10 Plank Variations to Challenge Your Core

Henry Halse
by Henry Halse
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Even though Einstein’s theory of relativity doesn’t relate to the plank, it feels like time slows down when you hold the position long enough. The list of benefits from planking is lengthy, but the exercise gets old fast.

The plank is a core exercise that targets most of your abdominal muscles. To start, lie on the ground on your stomach. Plant your forearms and toes into the ground and raise your body. Form a straight line from your shoulders to your ankles. The only thing touching the ground should be your feet and forearms. As your abs fatigue more and more, you might feel like you’re in purgatory from staying in one uncomfortable position for too long.

To avoid plank purgatory, try these challenging and dynamic plank variations:

1. PPT Plank

This exercise seems like a normal plank, but there’s a subtle difference. The PPT plank, which stands for posterior pelvic tilt plank, builds an incredible amount of tension in your core. According to a 2014 study published in Sports Biomechanics, it significantly increases abdominal activation compared to a regular plank.

The move: Start in a plank with your forearms on the ground. Roll your hips back like a dog tucking its tail. Then, dig your elbows and toes into the ground and pull them toward the middle of your body. You shouldn’t actually move, you’re simply building tension by pulling in. Squeeze your abs so hard you can’t hold the position for more than 10–15 seconds.

2. Plank With Reach

Move slow and controlled to get the most of this exercise.

The move: Start in a plank and slowly reach one arm forward until your elbow is straight. Then, bring your arm back down to the ground and reach out with the other arm.

3. Side-to-Side Plank

It’s time to add a twist, pun intended, to your plank.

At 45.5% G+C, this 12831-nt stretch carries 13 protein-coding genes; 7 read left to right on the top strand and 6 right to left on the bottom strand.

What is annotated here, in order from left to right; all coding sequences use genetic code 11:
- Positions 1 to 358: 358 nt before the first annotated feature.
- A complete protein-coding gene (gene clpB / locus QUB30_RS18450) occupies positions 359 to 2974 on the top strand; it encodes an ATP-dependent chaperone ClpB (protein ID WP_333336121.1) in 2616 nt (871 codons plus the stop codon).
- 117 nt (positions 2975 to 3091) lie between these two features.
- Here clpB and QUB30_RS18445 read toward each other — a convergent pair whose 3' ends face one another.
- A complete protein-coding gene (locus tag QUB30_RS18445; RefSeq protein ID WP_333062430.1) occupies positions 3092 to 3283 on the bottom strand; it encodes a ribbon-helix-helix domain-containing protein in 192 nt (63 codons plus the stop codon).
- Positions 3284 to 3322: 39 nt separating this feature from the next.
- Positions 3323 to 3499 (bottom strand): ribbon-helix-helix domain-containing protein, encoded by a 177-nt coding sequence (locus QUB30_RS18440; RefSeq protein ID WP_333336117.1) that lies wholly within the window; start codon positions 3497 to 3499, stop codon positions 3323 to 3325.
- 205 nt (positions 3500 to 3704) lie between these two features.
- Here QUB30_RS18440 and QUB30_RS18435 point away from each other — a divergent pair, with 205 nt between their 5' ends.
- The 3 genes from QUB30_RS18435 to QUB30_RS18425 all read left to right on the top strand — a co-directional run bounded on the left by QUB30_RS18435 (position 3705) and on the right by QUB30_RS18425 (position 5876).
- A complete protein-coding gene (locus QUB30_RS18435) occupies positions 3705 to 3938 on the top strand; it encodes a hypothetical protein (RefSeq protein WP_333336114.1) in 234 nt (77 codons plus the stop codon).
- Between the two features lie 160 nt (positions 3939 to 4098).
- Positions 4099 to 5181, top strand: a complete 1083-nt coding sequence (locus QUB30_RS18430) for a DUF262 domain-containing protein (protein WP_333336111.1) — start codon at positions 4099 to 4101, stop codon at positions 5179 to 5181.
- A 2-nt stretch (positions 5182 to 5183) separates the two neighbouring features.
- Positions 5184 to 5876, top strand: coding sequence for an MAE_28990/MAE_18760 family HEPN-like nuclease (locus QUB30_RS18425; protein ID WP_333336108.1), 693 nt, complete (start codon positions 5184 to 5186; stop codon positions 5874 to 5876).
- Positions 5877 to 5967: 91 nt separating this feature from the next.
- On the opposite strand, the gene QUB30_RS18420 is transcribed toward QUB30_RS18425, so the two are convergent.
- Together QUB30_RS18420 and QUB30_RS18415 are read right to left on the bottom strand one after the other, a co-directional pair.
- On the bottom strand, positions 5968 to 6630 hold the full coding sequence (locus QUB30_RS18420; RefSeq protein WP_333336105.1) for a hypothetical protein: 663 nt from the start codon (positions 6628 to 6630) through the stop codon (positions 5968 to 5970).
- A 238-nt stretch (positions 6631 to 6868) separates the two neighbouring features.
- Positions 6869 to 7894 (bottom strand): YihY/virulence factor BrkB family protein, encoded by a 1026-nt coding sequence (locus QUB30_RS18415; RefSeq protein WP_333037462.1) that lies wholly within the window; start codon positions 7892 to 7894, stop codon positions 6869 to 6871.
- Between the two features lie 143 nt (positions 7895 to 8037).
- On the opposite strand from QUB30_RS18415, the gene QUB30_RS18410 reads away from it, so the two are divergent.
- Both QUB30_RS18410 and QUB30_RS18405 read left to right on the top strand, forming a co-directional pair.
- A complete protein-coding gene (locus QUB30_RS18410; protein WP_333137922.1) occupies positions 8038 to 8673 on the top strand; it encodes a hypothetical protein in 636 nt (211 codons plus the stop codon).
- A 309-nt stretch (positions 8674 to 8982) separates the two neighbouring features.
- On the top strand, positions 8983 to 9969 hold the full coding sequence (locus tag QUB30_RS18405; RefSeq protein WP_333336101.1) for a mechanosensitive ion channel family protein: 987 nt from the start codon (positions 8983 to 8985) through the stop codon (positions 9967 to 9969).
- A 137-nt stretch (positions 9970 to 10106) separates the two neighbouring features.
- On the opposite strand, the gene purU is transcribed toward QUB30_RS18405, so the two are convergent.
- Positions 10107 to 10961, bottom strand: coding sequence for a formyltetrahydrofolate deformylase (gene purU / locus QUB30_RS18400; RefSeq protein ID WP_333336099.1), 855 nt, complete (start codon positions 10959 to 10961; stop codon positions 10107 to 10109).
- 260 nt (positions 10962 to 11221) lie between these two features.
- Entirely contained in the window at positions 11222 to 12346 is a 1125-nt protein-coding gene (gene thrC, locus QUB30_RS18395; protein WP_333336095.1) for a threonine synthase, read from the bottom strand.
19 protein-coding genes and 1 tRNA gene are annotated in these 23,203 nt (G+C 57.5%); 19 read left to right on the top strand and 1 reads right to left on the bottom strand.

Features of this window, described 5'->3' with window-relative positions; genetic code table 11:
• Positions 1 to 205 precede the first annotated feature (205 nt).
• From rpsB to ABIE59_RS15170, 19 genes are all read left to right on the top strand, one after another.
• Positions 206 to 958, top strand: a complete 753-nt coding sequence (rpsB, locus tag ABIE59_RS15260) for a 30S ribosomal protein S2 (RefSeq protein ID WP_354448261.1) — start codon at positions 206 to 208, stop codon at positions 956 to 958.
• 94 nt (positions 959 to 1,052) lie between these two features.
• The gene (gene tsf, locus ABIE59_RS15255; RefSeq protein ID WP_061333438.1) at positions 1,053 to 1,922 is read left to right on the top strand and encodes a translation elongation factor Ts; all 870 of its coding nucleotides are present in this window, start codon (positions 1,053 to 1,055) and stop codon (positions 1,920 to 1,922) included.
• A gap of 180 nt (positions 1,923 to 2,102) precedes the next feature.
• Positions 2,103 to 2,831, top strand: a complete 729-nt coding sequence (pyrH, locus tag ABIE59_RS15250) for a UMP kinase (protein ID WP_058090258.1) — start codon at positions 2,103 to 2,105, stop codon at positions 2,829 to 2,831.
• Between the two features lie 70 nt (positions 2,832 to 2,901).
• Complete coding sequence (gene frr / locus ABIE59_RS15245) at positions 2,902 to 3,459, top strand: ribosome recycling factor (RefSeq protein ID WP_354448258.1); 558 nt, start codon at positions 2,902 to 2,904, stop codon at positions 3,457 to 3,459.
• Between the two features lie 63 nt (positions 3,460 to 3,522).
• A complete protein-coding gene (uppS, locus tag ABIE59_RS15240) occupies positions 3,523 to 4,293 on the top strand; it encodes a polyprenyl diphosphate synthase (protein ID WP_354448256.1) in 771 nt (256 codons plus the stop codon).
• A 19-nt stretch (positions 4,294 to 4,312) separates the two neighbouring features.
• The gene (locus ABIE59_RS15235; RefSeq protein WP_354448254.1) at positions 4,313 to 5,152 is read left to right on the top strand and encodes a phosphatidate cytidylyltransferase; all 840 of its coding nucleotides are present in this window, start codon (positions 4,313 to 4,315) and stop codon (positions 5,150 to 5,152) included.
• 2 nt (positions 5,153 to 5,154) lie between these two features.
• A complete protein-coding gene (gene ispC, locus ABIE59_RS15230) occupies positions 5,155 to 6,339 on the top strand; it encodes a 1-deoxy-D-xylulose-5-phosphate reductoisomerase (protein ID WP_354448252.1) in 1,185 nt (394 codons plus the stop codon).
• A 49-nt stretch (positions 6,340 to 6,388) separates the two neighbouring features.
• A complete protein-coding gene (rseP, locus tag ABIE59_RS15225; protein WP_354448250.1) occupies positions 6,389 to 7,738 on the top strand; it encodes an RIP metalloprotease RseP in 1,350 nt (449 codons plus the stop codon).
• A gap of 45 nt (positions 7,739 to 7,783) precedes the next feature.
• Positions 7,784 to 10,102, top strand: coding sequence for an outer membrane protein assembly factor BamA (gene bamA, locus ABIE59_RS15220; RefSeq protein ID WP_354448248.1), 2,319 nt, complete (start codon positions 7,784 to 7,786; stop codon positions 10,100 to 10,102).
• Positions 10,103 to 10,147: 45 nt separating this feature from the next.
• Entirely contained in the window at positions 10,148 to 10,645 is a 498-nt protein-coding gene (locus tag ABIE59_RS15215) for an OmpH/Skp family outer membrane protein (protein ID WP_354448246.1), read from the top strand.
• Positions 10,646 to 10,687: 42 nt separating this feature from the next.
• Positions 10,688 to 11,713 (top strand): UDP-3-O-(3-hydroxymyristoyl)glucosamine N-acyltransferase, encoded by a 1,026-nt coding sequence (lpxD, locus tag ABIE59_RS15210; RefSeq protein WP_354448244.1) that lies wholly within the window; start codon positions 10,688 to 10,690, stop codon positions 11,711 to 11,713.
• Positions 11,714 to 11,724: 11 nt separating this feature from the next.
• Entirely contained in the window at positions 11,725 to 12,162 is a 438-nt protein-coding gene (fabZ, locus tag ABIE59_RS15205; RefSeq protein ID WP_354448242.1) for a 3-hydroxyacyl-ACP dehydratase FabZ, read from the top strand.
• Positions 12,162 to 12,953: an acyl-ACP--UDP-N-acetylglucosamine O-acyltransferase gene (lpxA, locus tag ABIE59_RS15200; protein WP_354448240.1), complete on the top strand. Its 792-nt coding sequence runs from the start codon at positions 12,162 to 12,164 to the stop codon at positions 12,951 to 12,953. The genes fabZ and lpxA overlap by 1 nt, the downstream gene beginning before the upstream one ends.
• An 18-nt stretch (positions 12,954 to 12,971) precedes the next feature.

The move: Start in a plank and twist your hips to one side. Try to touch the outside of your hip to the ground, then come back to the center before twisting to the other side. Your feet shouldn’t move; only your waist.

4. TRX Suspended Plank

With a TRX suspension trainer, you can add some instability to the plank position. This increases the amount of work your abs do, according to a 2014 study published in the Journal of Strength and Conditioning Research, because you’ll have to fight to stay in position.

The move: Put your feet in the TRX handles so your body is slightly suspended above the ground, then hold a plank position as still as possible.

5. Side Plank With Hip Drop

The standard plank works the front of your abdominals, but you need a different variation to work the sides, also known as the obliques. That’s where the side plank comes in.

The move: Lying on your side, plant your elbow directly under your shoulder with your forearm on the ground in front of you. Stack your legs on top of each other and lift your body off the ground. Only your elbow and the side of your foot should be touching the ground. Form a straight line from your shoulders to your ankles. From there, slowly drop your hips toward the ground. Go as low as you can, then raise them as high as you can. Try 10 reps on each side.